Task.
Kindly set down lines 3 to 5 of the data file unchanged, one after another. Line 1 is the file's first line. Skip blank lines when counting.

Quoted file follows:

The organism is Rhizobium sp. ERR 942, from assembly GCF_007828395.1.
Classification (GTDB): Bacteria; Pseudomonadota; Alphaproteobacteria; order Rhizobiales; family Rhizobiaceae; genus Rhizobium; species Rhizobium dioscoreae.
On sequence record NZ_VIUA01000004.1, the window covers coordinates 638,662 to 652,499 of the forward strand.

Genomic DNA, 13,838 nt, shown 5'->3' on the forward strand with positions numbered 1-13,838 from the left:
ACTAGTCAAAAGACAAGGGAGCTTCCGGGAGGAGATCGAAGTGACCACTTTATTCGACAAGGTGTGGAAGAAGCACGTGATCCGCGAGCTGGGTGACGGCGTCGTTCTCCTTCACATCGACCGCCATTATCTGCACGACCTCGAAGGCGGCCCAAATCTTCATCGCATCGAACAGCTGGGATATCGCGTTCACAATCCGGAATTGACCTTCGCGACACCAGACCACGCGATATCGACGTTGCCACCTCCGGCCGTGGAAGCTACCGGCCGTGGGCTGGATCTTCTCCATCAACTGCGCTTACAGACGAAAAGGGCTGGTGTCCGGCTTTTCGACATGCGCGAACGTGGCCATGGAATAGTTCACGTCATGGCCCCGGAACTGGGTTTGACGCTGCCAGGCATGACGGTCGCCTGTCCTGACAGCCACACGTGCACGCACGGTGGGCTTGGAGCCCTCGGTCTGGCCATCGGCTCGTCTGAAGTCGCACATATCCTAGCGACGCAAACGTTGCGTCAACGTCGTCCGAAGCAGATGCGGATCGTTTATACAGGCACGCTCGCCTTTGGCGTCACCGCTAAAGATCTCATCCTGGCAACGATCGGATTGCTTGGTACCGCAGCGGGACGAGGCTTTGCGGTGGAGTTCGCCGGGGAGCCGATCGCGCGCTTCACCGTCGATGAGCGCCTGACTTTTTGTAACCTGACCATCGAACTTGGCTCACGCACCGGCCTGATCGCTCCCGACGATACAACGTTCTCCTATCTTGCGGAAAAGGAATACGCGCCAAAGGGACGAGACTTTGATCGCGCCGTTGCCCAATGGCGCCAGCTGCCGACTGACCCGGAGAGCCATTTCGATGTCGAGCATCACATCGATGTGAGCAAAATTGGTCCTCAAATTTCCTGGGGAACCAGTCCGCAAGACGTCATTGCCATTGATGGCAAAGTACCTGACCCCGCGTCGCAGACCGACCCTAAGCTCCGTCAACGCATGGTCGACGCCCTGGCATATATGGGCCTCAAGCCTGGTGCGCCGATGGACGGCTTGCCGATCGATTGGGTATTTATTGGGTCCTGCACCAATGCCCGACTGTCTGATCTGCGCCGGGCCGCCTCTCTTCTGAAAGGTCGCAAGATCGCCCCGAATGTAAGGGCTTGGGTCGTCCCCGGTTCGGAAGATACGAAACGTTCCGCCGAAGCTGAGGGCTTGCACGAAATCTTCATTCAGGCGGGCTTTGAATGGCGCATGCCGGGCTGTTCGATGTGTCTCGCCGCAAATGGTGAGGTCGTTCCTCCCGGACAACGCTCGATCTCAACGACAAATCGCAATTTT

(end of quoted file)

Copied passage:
On sequence record NZ_VIUA01000004.1, the window covers coordinates 638,662 to 652,499 of the forward strand.

Genomic DNA, 13,838 nt, shown 5'->3' on the forward strand with positions numbered 1-13,838 from the left:
ACTAGTCAAAAGACAAGGGAGCTTCCGGGAGGAGATCGAAGTGACCACTTTATTCGACAAGGTGTGGAAGAAGCACGTGATCCGCGAGCTGGGTGACGGCGTCGTTCTCCTTCACATCGACCGCCATTATCTGCACGACCTCGAAGGCGGCCCAAATCTTCATCGCATCGAACAGCTGGGATATCGCGTTCACAATCCGGAATTGACCTTCGCGACACCAGACCACGCGATATCGACGTTGCCACCTCCGGCCGTGGAAGCTACCGGCCGTGGGCTGGATCTTCTCCATCAACTGCGCTTACAGACGAAAAGGGCTGGTGTCCGGCTTTTCGACATGCGCGAACGTGGCCATGGAATAGTTCACGTCATGGCCCCGGAACTGGGTTTGACGCTGCCAGGCATGACGGTCGCCTGTCCTGACAGCCACACGTGCACGCACGGTGGGCTTGGAGCCCTCGGTCTGGCCATCGGCTCGTCTGAAGTCGCACATATCCTAGCGACGCAAACGTTGCGTCAACGTCGTCCGAAGCAGATGCGGATCGTTTATACAGGCACGCTCGCCTTTGGCGTCACCGCTAAAGATCTCATCCTGGCAACGATCGGATTGCTTGGTACCGCAGCGGGACGAGGCTTTGCGGTGGAGTTCGCCGGGGAGCCGATCGCGCGCTTCACCGTCGATGAGCGCCTGACTTTTTGTAACCTGACCATCGAACTTGGCTCACGCACCGGCCTGATCGCTCCCGACGATACAACGTTCTCCTATCTTGCGGAAAAGGAATACGCGCCAAAGGGACGAGACTTTGATCGCGCCGTTGCCCAATGGCGCCAGCTGCCGACTGACCCGGAGAGCCATTTCGATGTCGAGCATCACATCGATGTGAGCAAAATTGGTCCTCAAATTTCCTGGGGAACCAGTCCGCAAGACGTCATTGCCATTGATGGCAAAGTACCTGACCCCGCGTCGCAGACCGACCCTAAGCTCCGTCAACGCATGGTCGACGCCCTGGCATATATGGGCCTCAAGCCTGGTGCGCCGATGGACGGCTTGCCGATCGATTGGGTATTTATTGGGTCCTGCACCAATGCCCGACTGTCTGATCTGCGCCGGGCCGCCTCTCTTCTGAAAGGTCGCAAGATCGCCCCGAATGTAAGGGCTTGGGTCGTCCCCGGTTCGGAAGATACGAAACGTTCCGCCGAAGCTGAGGGCTTGCACGAAATCTTCATTCAGGCGGGCTTTGAATGGCGCATGCCGGGCTGTTCGATGTGTCTCGCCGCAAATGGTGAGGTCGTTCCTCCCGGACAACGCTCGATCTCAACGACAAATCGCAATTTT